Finally, Foxp3 expression induced in T reg cells by RA and TGF-β appeared stable in vitro (2–4) but less stable after antigenic stimulation in vivo (4). However, it is somewhat difficult to determine whether some of the results are caused by outgrowth of contaminating Foxp3− cells rather than the instability of Foxp3 expression.
In summary, the results of these three papers (2–4) show that CD103+ DCs in GALT are specially equipped for converting antigen-specific T cells into Foxp3+ T reg cells in an RA- and TGF-β–dependent manner. The RA-enhanced conversion process also leads to the up-regulation of α4β7 integrin and CCR9 permitting the newly formed T reg cells to accumulate preferentially in GALT. Finally, RA can reduce the negative impact of co-stimulation on the TGF-β–dependent conversion of T cells into Foxp3+ T reg cells.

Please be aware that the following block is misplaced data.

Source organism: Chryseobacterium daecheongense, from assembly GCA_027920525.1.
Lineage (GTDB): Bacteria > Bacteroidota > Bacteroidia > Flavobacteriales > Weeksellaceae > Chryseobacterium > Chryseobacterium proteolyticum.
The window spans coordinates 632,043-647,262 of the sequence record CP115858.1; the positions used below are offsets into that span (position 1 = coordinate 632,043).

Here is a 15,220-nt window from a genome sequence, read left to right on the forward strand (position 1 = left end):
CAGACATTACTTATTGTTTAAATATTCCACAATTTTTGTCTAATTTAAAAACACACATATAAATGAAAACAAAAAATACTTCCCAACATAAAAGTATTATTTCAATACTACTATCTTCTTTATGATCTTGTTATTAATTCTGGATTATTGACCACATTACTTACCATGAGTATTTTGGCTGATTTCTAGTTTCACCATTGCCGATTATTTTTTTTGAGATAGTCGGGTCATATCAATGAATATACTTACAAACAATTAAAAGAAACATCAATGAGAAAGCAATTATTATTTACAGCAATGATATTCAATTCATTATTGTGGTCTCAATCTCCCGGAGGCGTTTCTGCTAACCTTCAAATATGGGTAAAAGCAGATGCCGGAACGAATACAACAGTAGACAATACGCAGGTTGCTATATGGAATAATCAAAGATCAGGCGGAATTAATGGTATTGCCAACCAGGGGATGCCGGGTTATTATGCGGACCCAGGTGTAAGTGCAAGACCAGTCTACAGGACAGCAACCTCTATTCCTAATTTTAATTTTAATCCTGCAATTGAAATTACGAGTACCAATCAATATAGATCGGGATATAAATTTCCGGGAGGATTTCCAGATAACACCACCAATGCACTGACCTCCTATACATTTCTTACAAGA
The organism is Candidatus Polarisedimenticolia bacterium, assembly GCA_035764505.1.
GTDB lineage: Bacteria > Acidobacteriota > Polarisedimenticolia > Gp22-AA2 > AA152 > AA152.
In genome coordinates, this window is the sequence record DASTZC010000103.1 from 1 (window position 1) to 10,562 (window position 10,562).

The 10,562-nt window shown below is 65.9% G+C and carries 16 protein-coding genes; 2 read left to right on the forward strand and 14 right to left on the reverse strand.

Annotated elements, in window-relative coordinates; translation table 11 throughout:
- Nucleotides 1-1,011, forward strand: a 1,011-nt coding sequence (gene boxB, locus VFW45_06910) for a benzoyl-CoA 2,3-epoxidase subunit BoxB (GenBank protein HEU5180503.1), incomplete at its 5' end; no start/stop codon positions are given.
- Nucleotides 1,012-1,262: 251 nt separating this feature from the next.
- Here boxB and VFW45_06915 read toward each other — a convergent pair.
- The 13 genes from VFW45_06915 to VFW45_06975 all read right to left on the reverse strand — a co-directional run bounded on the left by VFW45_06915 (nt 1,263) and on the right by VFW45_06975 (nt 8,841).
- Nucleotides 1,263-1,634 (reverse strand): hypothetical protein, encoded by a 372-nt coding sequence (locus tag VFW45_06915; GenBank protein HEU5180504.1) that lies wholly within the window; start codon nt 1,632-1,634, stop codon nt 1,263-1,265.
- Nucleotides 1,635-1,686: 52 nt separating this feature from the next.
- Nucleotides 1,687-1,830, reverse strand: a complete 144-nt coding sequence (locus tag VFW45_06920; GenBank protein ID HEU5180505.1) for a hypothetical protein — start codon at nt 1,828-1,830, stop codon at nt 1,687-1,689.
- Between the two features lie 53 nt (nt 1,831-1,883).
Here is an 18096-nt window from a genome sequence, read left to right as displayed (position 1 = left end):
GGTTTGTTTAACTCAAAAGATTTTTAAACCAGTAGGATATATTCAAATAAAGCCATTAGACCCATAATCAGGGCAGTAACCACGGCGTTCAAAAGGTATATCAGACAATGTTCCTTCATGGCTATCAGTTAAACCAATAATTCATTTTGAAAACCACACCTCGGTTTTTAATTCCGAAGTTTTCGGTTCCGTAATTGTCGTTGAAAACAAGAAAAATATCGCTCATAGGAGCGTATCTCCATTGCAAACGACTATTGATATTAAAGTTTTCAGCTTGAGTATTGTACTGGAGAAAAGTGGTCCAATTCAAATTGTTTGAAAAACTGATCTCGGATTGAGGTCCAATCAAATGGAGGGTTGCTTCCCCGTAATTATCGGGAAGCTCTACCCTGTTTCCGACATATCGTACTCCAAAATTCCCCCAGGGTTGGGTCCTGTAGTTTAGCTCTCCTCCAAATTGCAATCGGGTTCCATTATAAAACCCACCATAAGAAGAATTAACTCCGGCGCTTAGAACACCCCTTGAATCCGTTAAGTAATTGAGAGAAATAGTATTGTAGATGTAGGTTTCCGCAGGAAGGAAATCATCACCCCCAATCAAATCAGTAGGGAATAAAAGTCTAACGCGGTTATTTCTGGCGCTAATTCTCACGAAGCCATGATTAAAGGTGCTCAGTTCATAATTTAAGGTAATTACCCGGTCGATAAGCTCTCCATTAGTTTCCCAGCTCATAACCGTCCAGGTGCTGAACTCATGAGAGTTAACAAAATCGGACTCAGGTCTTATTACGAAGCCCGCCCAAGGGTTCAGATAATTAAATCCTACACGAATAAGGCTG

Where to go from here?
The new experiments lend credibility to the notion of oral tolerance by elaborating a gut-specific mechanism of RA-enhanced, TGF-β–dependent conversion of T cells into T reg cells (Fig. 1). It remains to be seen whether this type of conversion induced by CD103+ DCs in GALT represents the sole mechanism involved in oral tolerance.